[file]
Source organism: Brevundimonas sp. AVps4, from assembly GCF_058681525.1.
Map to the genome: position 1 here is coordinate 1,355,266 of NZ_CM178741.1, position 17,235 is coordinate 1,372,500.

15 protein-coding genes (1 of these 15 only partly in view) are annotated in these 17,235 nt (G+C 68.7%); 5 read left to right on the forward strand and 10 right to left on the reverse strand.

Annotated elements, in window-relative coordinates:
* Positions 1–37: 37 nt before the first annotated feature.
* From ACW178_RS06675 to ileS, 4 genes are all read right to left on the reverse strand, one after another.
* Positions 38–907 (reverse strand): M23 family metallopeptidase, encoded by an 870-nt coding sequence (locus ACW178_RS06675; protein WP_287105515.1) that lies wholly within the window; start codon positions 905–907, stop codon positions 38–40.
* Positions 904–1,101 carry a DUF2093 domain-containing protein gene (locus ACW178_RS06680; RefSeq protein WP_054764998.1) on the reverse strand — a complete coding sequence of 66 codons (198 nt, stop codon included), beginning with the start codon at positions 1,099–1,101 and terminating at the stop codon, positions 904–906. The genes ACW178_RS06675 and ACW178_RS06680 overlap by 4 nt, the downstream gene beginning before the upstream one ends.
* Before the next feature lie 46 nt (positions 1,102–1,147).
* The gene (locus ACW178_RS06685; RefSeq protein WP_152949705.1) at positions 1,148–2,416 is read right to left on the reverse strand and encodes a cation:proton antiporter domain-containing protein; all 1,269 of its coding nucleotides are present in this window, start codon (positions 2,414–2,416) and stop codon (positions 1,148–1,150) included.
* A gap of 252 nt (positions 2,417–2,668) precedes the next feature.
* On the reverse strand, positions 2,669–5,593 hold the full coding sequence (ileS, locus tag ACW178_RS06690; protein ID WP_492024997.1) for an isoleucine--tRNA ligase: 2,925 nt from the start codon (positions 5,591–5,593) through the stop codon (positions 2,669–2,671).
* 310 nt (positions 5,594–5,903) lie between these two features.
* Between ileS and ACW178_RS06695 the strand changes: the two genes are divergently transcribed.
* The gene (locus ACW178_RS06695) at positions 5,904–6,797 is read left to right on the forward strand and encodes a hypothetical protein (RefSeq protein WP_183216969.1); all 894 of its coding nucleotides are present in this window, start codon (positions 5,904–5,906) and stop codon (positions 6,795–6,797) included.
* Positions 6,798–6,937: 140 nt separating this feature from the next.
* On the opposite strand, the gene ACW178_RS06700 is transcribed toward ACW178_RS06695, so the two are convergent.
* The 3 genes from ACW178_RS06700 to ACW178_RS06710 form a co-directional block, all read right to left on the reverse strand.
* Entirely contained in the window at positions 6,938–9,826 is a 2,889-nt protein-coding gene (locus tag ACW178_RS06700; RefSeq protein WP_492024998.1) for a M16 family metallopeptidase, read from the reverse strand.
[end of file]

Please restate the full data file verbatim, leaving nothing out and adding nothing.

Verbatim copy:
Source organism: Brevundimonas sp. AVps4, from assembly GCF_058681525.1.
Map to the genome: position 1 here is coordinate 1,355,266 of NZ_CM178741.1, position 17,235 is coordinate 1,372,500.

15 protein-coding genes (1 of these 15 only partly in view) are annotated in these 17,235 nt (G+C 68.7%); 5 read left to right on the forward strand and 10 right to left on the reverse strand.

Annotated elements, in window-relative coordinates:
* Positions 1–37: 37 nt before the first annotated feature.
* From ACW178_RS06675 to ileS, 4 genes are all read right to left on the reverse strand, one after another.
* Positions 38–907 (reverse strand): M23 family metallopeptidase, encoded by an 870-nt coding sequence (locus ACW178_RS06675; protein WP_287105515.1) that lies wholly within the window; start codon positions 905–907, stop codon positions 38–40.
* Positions 904–1,101 carry a DUF2093 domain-containing protein gene (locus ACW178_RS06680; RefSeq protein WP_054764998.1) on the reverse strand — a complete coding sequence of 66 codons (198 nt, stop codon included), beginning with the start codon at positions 1,099–1,101 and terminating at the stop codon, positions 904–906. The genes ACW178_RS06675 and ACW178_RS06680 overlap by 4 nt, the downstream gene beginning before the upstream one ends.
* Before the next feature lie 46 nt (positions 1,102–1,147).
* The gene (locus ACW178_RS06685; RefSeq protein WP_152949705.1) at positions 1,148–2,416 is read right to left on the reverse strand and encodes a cation:proton antiporter domain-containing protein; all 1,269 of its coding nucleotides are present in this window, start codon (positions 2,414–2,416) and stop codon (positions 1,148–1,150) included.
* A gap of 252 nt (positions 2,417–2,668) precedes the next feature.
* On the reverse strand, positions 2,669–5,593 hold the full coding sequence (ileS, locus tag ACW178_RS06690; protein ID WP_492024997.1) for an isoleucine--tRNA ligase: 2,925 nt from the start codon (positions 5,591–5,593) through the stop codon (positions 2,669–2,671).
* 310 nt (positions 5,594–5,903) lie between these two features.
* Between ileS and ACW178_RS06695 the strand changes: the two genes are divergently transcribed.
* The gene (locus ACW178_RS06695) at positions 5,904–6,797 is read left to right on the forward strand and encodes a hypothetical protein (RefSeq protein WP_183216969.1); all 894 of its coding nucleotides are present in this window, start codon (positions 5,904–5,906) and stop codon (positions 6,795–6,797) included.
* Positions 6,798–6,937: 140 nt separating this feature from the next.
* On the opposite strand, the gene ACW178_RS06700 is transcribed toward ACW178_RS06695, so the two are convergent.
* The 3 genes from ACW178_RS06700 to ACW178_RS06710 form a co-directional block, all read right to left on the reverse strand.
* Entirely contained in the window at positions 6,938–9,826 is a 2,889-nt protein-coding gene (locus tag ACW178_RS06700; RefSeq protein WP_492024998.1) for a M16 family metallopeptidase, read from the reverse strand.